Fletcher Features

Indonesian Ambassador Addresses Dynamics of “Emerging World”

Dino Patti Djalal, Indonesian Ambassador, addresses The Fletcher School.

When he was a child, Dino Patti Djalal remembers a painting his uncle kept of a white man shining the shoes of an Indonesian  – a stubborn protest against the legacy of Western colonization.   

Fast forward a few decades and Djalal, now Indonesia’s ambassador to the United States, hears his country’s young tycoons brazenly talking about buying American corporate giants Disney and Universal. For Djalal, that stark contrast illustrates the social and psychological transformation sweeping the world of emerging economies.

“The emerging economies are moving from an inferiority complex to increasing confidence,” Djalal recently told students and faculty at The Fletcher School during a talk sponsored by the ASEAN Society as part of the Charles Francis Adams lecture series.

Unlike previous generations saddled with a “siege mentality,” Djalal said, citizens in the emerging world today are optimistic and not afraid to seize opportunities and take risks.

“Now we are not burdened by historical baggage,” he said. “We believe that if you have the skills, then you have the opportunity to succeed.”           

Djalal, who has an impressive list of achievements as an academic, youth activist, best-selling author and former presidential speechwriter, said that polls find an overwhelming majority of people in top emerging economies – from China to India to Indonesia – are embracing globalization as an engine of opportunity. This is very different than the fear and uncertainty now gripping parts of Europe and the United States, he said. 

The shift is a reflection of rising peace and prosperity in the emerging world, Djalal said, with Indonesia’s own transformation being a case in point. Just 15 years ago, the country was mired in ethnic riots, economic turmoil and political instability following the Asian financial crisis. Today, it is one of the world’s fastest growing economies, a poster child for the coexistence of Islam and democracy and a critical voice on regional and global issues.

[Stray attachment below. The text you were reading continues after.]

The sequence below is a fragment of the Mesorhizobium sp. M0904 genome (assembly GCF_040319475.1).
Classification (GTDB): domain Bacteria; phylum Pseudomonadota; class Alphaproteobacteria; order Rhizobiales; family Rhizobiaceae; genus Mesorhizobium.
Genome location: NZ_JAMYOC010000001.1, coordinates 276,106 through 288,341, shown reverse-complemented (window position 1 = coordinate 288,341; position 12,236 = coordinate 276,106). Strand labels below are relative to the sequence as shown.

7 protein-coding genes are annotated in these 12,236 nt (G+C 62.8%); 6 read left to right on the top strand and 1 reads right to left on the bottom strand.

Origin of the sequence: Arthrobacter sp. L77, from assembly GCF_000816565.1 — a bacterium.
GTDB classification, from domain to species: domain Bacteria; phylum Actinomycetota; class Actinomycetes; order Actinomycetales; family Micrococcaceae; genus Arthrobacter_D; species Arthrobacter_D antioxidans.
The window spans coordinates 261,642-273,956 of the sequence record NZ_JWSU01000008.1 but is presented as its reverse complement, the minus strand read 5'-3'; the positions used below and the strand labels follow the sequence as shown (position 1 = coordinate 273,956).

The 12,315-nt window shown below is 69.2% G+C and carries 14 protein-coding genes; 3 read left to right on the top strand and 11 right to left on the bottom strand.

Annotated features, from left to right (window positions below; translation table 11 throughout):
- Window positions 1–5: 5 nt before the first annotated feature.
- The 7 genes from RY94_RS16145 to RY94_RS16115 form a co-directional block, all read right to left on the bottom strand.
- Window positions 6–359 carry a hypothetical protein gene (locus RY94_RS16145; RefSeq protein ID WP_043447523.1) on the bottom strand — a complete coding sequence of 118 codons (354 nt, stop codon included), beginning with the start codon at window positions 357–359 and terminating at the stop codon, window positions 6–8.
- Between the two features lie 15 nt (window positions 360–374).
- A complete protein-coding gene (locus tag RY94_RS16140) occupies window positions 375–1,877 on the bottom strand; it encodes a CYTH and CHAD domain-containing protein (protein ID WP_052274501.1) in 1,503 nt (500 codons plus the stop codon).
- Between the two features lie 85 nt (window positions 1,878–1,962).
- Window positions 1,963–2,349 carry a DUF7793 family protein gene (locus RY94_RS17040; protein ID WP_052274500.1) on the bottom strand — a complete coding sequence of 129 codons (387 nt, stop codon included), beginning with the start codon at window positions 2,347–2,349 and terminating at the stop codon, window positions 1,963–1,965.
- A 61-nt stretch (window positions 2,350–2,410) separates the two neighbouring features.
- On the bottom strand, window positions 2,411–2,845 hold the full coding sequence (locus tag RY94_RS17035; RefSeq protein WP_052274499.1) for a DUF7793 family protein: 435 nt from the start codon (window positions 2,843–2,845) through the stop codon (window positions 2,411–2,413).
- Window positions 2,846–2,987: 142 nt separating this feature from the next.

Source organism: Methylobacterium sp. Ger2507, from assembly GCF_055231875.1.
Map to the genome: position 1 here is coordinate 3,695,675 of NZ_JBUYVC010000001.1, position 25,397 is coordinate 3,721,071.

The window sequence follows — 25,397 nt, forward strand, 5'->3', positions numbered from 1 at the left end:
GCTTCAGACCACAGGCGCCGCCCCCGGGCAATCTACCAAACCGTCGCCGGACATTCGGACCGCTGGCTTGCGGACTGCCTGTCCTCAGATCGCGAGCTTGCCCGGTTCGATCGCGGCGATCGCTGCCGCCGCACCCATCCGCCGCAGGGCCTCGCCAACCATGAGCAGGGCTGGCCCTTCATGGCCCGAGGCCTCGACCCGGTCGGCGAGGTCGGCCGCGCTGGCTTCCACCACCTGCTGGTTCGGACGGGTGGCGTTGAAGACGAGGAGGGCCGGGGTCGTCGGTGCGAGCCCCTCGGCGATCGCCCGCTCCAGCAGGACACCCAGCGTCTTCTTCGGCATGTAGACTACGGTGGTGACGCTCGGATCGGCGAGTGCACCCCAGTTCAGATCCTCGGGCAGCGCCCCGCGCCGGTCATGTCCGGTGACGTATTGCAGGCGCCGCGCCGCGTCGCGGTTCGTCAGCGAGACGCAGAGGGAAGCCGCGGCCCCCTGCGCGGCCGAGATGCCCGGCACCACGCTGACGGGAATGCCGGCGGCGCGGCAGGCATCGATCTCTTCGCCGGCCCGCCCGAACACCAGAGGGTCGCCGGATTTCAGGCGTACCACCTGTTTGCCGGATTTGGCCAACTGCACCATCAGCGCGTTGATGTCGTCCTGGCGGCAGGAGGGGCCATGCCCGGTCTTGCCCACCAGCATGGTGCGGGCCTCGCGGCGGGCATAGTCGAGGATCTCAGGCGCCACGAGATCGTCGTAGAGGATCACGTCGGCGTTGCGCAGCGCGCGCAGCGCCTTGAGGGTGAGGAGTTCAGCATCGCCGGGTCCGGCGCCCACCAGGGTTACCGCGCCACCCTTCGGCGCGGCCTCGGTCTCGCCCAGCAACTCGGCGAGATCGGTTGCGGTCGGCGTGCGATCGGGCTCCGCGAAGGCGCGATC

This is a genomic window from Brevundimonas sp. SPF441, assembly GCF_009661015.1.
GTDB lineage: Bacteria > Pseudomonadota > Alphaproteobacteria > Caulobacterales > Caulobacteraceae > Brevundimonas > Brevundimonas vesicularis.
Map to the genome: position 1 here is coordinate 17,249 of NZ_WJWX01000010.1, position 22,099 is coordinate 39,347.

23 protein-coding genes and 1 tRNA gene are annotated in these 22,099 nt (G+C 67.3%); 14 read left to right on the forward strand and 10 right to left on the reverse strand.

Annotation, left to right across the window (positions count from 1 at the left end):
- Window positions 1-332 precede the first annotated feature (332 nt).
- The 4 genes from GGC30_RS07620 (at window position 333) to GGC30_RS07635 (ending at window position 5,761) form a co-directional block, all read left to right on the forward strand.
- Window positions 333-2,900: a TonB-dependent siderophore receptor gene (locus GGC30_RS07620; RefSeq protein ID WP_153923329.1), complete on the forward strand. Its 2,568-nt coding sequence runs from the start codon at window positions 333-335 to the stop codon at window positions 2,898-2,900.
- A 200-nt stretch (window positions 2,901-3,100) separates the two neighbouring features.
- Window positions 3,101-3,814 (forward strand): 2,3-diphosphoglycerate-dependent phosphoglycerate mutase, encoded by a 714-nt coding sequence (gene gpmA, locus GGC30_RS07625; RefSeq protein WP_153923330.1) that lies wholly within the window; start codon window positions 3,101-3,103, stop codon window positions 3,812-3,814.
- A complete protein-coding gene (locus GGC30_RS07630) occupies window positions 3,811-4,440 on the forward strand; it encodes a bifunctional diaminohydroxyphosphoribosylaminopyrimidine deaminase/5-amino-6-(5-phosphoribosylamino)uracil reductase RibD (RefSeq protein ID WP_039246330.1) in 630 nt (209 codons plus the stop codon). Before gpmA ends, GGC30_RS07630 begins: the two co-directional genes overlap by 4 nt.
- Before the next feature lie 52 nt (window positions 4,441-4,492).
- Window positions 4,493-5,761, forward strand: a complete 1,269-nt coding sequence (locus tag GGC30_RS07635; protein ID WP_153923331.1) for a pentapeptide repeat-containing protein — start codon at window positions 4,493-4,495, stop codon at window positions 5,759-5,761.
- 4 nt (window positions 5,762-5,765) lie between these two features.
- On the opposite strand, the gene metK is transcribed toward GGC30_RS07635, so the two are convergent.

“Before, we were a nation of losers. Now we are a nation of winners,” Djalal remembers a politician telling him recently. 

There is no shortage of such “anomalies of success” in the emerging world, be it Vietnam, India or Singapore, he said. The countries will undoubtedly want to surpass the United States while preserving their own identities as they climb the economic ladder. 

China doesn’t want to become the United States, Djalal said, quoting legendary Singaporean leader Lee Kuan Yew: “China wants to be China.” 

Djalal also warned this newfound confidence runs the risk of turning into ultranationalism or “payback” time against former colonizers.   

As for the United States, Djalal said the key will be accepting the rise of other economic rivals like China, while also adapting so it can continue to attract the world’s best talent.

“America must continue to be the land of freedom and opportunity. America shouldn’t just be the land of freedom while China becomes the land of opportunity,” Djalal said.

The number of Indonesian college students studying in the United States annually has declined from a high of about 15,000 in 1997 to 7,000 today, he said. Visa restrictions and educational opportunities in other countries have contributed to that decline.

But the United States’ greatest challenge will be to develop a coordinated policy for the emerging world as a whole rather than for just specific countries, he said.

“When you ask what America’s policy toward the emerging world is, it is difficult to get an answer,” he said.

Djalal advises Washington should stick to its traditional strengths, like military power, but also engage more creatively in fields where the competition is growing tougher, like economics.

Turning to a lighter sports analogy to illustrate his point, he noted that while America may be a world leader in American football, the rest of the world plays soccer. 

“If you Americans want to be successful, you need to learn to play soccer, not football,” he said. “In order to seize opportunities in this more even playing field, you need to compete in areas not just where you are traditionally strong, but also where others are equally talented.”

-- Prashanth Parameswaran, PhD Candidate


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